Release from the New York State School Boards Association
Schools statewide are proposing an average tax levy increase of just 1.98 percent, the lowest in five years, according to an analysis of state property tax report card data by the New York State School Boards Association.
Ninety-six percent of school districts are proposing tax levy increases at or below their tax levy limits in their upcoming budgets.
“School boards worked diligently to craft budgets that balance the needs of students with their taxpayers’ ability to pay,” said NYSSBA Executive Director Timothy G. Kremer. “The past several years brought substantial cuts in staff and programs, but the additional state aid this year helped many schools hold the line on any further deep cuts.
Overall, 645 districts are proposing budgets within their tax caps, which means they will need a simple majority of voters to approve their budgets. Twenty-four districts are seeking to override their caps, meaning they will need at least 60 percent voter approval for their budgets to pass.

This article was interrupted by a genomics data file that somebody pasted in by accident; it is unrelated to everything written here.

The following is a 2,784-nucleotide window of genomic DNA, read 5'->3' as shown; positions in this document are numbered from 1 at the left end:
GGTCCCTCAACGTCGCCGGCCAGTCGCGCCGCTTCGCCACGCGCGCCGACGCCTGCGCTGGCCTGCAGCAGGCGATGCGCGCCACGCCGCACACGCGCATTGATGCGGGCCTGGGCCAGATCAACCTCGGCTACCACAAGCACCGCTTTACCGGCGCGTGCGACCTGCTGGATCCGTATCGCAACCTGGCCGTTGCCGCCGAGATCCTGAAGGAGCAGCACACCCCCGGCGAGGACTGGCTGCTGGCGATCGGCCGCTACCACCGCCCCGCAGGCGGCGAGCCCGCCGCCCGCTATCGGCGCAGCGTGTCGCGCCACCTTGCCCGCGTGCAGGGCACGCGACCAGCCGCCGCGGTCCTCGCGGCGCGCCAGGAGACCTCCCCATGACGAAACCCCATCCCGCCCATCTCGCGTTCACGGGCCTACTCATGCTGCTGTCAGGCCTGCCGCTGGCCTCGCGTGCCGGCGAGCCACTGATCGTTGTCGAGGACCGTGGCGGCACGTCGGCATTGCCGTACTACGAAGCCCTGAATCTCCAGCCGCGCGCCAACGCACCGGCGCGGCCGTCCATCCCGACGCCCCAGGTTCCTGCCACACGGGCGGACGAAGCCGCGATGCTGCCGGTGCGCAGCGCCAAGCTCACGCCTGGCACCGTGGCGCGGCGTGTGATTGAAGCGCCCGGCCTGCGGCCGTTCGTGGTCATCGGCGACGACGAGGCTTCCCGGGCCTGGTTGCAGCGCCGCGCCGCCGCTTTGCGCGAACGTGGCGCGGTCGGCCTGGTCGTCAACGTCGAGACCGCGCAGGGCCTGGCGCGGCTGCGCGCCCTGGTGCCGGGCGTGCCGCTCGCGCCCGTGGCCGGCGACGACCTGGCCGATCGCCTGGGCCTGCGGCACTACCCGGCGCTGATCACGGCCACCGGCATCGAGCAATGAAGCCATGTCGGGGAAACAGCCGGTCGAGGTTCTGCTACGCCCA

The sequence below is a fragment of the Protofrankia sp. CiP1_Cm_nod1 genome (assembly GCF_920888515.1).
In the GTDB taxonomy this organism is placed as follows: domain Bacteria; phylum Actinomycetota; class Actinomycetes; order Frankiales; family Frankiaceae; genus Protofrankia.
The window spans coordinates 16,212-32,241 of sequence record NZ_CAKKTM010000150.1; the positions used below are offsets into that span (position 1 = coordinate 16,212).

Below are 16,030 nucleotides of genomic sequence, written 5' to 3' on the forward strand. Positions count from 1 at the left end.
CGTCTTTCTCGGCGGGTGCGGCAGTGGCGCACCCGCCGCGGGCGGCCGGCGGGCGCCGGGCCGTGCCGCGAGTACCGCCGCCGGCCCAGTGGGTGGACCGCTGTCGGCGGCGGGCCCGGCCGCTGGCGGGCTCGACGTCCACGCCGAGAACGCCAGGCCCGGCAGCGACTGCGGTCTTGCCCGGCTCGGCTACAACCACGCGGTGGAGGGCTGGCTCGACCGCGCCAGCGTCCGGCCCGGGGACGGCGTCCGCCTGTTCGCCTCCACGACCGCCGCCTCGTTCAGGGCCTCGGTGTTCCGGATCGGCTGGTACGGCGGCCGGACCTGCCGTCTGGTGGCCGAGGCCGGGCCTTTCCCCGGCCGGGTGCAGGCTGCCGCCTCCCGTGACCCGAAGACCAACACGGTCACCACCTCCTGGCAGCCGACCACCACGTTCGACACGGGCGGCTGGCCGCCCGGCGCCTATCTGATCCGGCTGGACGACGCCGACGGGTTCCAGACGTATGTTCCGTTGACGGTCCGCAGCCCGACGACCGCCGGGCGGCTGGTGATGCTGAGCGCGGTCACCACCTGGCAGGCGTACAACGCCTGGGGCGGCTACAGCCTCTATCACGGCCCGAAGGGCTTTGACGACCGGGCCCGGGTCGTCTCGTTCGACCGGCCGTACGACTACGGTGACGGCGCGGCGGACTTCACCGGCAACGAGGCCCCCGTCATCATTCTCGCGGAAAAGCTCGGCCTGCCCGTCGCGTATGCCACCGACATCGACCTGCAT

Last year, 98.3 percent of budgets within the cap passed on the first try, compared to 25 percent that exceeded the cap.
Schools draw heavily on reserves
More than 97 percent of districts are drawing on reserve funds to help balance their budgets. Collectively, schools estimate they will use some $1.2 billion in fund balance in 2014-15 to lower school taxes.
School districts’ tax levy cap calculations for 2014-15 school year started at 1.46 percent rather than 2 percent, since the cap is the lesser of 2 percent or the inflation rate. Individual tax levy limits vary for each district, however, because of certain allowable exemptions, such as for ongoing capital projects.
School spending for 2014-15 would rise 2.63 percent on average, compared to 2.9 percent last year. The increase in spending was driven primarily by substantial school district contributions to the employee retirement systems and health insurance coverage.